It’s autumn in Washington, time for the Annual Meetings of the International Monetary Fund (IMF) and the World Bank Group. This year, the World Bank is using online media to open up some seminars and events to the general public around the world. The World Bank blog post Annual Meetings Week: The Bank Opens Its Doors describes the online participation opportunities. Online coverage includes the Bank’s blog, webcasts, video, and Twitter; these are linked from the Annual Meetings Week blog post.
The Bank’s Open Forum Meetings Center links to information on the event’s online chat forums; of interest, the session on the open data movement taking place 7 October, 12:30 pm ET to 8 October, 12:30 pm ET.
A 5 October press release from the Bank describes additional data, tools, and collaboration opportunities to be launched by the Bank. The release also announces the Bank’s Open Development website at http://www.worldbank.org/open/.
Posted in International
Posted on June 10, 2010.
Kudos to David Eaves for his 10 June 2010 blog post, Learning from Libraries: The Literacy Challenge of Open Data. David addresses the concern that (my paraphrase) “people will hurt themselves with all of that data out there.” From his post:
We didn’t build libraries for a literate citizenry. We built
libraries to help citizens become literate. Today we build open data
portals not because we have public policy literate citizens, we build
them so that citizens may become literate in public policy.
If you have any concerns about open data, or concerns about concerns over open data, David’s post is essential reading.
David Eaves leads the open data collaborative effort datadotgc.ca. He recently presented on Open Data, Baseball and Government [video] at the O’Reilly Gov 2.0 Expo conference.
Posted in Data and statistics
Posted on June 2, 2010.
The State of California has redesigned its data portal, Data.CA.Gov. The site is similar to the federal government’s Data.gov. Cailfornia’s portal includes sections for downloading state data files, geographic data, and data files from sources other than the state government, such as federal agencies. It also has a directory of state databases (data with search-and-report interfaces, rather than raw data). The front page of the site features popular data sets, such as files on the state budget, contract spending, health, and education.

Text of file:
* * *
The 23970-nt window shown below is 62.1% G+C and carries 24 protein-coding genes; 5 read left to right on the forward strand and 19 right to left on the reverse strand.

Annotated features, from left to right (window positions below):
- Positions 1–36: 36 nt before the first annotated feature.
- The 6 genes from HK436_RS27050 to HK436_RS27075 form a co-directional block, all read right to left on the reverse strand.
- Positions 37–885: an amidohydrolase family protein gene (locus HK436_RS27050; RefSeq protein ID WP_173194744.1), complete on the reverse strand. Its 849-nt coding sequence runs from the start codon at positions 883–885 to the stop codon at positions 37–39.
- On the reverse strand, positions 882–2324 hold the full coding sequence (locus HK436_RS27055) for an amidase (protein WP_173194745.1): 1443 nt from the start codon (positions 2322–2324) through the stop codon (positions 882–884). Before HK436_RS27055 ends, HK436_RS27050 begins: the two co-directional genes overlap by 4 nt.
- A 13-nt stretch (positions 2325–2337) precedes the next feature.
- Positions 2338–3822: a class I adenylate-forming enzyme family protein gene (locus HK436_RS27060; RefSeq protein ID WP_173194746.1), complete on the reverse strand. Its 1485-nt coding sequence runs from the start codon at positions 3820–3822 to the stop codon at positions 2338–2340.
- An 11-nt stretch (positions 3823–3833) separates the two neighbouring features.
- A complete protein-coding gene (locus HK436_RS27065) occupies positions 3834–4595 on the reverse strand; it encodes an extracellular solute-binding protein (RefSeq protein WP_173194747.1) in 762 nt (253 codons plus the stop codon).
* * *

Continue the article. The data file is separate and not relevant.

A few other states have data portals similar to Data.gov. The federal Data.gov site links to these state data portals and U.S. city data portals at www.data.gov/statedatasites.
Posted in Data and statistics
Posted on May 30, 2010.
The Scholarly Kitchen blogger Alix Vance has posted interesting commentary on the current “open government” data push. The entire 25 May 2010 post, Data.gov: Selling the Government and Democratization of Information, is worth a read. Here is a brief excerpt:
Professionals will find or create the means to build utilities from these emerging global repositories of government data that will:
- Enable comparisons of data that has historically been unavailable, siloed, and non-standardized
- Deliver tools that surface previously hidden relationships between data points and suggest relational meanings
- Aid users develop[ing] new hypotheses and research entry points
The article also comments on how government release of free, bulk data may affect publishers.
(The Scholarly Kitchen blog is hosted by the Society for Scholarly Publishing.)
Posted in Information policy
Posted on January 30, 2010.
The catalog records of the library at CERN, the European Organization for Nuclear Research in Switzerland, are now under a Public Domain Data License and available for free download. Details from the CERN Library January 2010 press release:
The data of CERN Library will be used by the Open Library Project to provide a webpage for every book and allow users to add content like table of contents, classifications and summaries.
For massive reuse of data, the data will be provided soon by an open Z39.50, SRU and OAI interface via biblios.net, a repository of open bibliographic data.
The whole dataset can be downloaded from http://cern.ch/bookdata
Jens Vigen, Head of the CERN Library, is quoted in the press release: “Books should only be catalogued once. Currently the public purse pays for having the same book catalogued over and over again. Librarians should act as they preach: data sets created through public funding should be made freely available to anyone interested.”
Posted in Science information
Posted on January 24, 2010.
The U.S. has Data.gov; Australia has data.australia.gov.au; and last week the U.K. launched data.gov.uk. More nations and local governments either have a government data catalog online or are in the process of building one. Antti Poikola, a Finnish tech consultant, has posted a list of these catalogs in his blog entry Open government data catalogs, 23 January 2010. He hopes to keep the list updated on diigo under Public Sector Data Catalogues.
Keep in mind that these catalogs generally list data that is available for free bulk download. For aggregated statistics from national governments, see the U.S. Bureau of Labor Statistics list of Statistics Sites on the World Wide Web.
Posted in Data and statistics, International